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Alternative Investments and Reporting Requirements for Associations

investment

Additional disclosures in the annual Form 990 and possible taxable implications — Many associations are investing in alternatives due to the ongoing economic recovery and low rate of returns from traditional investments. Endowment and board designated funds need to achieve investment targets, which can be near impossible to make with the average returns from mutual funds and managed accounts. Alternative investments provide the allure of increased returns, albeit at an increased risk. Many associations have been successful at hitting higher returns through alternative investments. These investments do come with added oversight and considerations for additional disclosures to the government in certain ownership situations or because of certain transactions.

ALTERNATIVE INVESTMENTS

Typical alternative investments are hedge funds, private equity funds, commodities, and private investment funds. When you dig a little deeper into the investment vehicle these alternatives utilize, you find partnerships and Limited Liability Companies (LLC). Most, with the exception of a select few, are not publicly traded on an open market. These investment types require careful analysis to value and record under Generally Accepted Accounting Principles (GAAP), as well as tax review for issues involving special disclosure options. Here are some of the main considerations an association’s financial officer should review annually with regard to alternative investment activity.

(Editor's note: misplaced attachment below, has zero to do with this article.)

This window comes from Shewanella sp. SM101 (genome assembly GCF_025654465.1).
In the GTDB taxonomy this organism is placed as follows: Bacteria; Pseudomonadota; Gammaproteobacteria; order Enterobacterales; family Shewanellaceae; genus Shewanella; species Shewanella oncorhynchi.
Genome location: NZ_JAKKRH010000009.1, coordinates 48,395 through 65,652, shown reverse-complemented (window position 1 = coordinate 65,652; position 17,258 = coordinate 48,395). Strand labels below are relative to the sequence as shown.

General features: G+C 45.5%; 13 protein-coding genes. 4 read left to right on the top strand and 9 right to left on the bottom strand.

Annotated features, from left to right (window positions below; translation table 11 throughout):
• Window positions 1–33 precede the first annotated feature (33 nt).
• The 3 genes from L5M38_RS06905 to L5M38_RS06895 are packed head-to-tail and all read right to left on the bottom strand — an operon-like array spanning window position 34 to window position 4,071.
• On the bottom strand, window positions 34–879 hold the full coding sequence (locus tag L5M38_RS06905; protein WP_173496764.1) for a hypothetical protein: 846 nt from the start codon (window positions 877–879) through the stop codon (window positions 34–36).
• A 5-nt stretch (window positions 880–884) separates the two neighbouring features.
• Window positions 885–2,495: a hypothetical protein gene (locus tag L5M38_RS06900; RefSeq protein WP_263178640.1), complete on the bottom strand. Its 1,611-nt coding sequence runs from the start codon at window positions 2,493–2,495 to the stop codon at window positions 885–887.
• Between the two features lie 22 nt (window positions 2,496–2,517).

ADDITIONAL DISCLOSURES

If invested in a LLC or partnership, it should be reviewed to understand the origin, whether foreign or domestic. Investment holdings of more than $100,000 in foreign sourced investments require disclosure in Schedule F of the annual Federal Form 990. Additionally, certain activity such as a current investment of $100,000 or more could require additional forms for completion and submission with Form 990. Potential forms can include Form 926 for foreign corporations, and Form 8865 for foreign partnerships. Form 8621 is necessary if the association is a shareholder in a Passive Foreign Investment Company (PFIC) or a qualified electing fund. Identifying these entities and determining the forms to complete may require assistance from an international tax specialist.

TAX IMPLICATIONS

Partnerships and LLCs provide K-1s at year-end summarizing the taxable information for the recipient. An association could be subject to unrelated business income from debt-financed property reported on the K-1. Investment managers report details of nonprofit unrelated activity in a special place on a K-1 as footnotes or additional disclosures behind the printed form. This can require the association to file Federal Form 990-T. State taxable income can be disclosed in the K-1 nonprofit section, reporting the states that have nexus by location, requiring one or more state income tax returns in addition to Form 990-T.

For more information, please contact Kathy Cuddapah at Kcuddapah@aronsonllc.com.

 

Reporting Requirements and Tax Increases Under the Affordable Care Act

Lost in the storm after the Supreme Court’s recent decision on the Affordable Care Act (ACA) is the fact that the Act includes several important provisions that either remain in effect for 2012 or go into effect in 2013 and 2014.  These provisions are outlined below:

  • Ongoing disclosure and reporting requirements, including w-2 reporting of the value of individual insurance coverage for 2012
  • Medical Loss Ratio (MLR) rebates – some employers who sponsor insured group health plans will begin receiving rebate checks from their carriers in the coming weeks
  • Beginning in 2013, an additional 0.9% Medicare payroll tax on high income earners. High income earners are defined as individuals, filing separately, with earned income over $200,000 and joint filers with earned income over $250,000. The additional tax only applies

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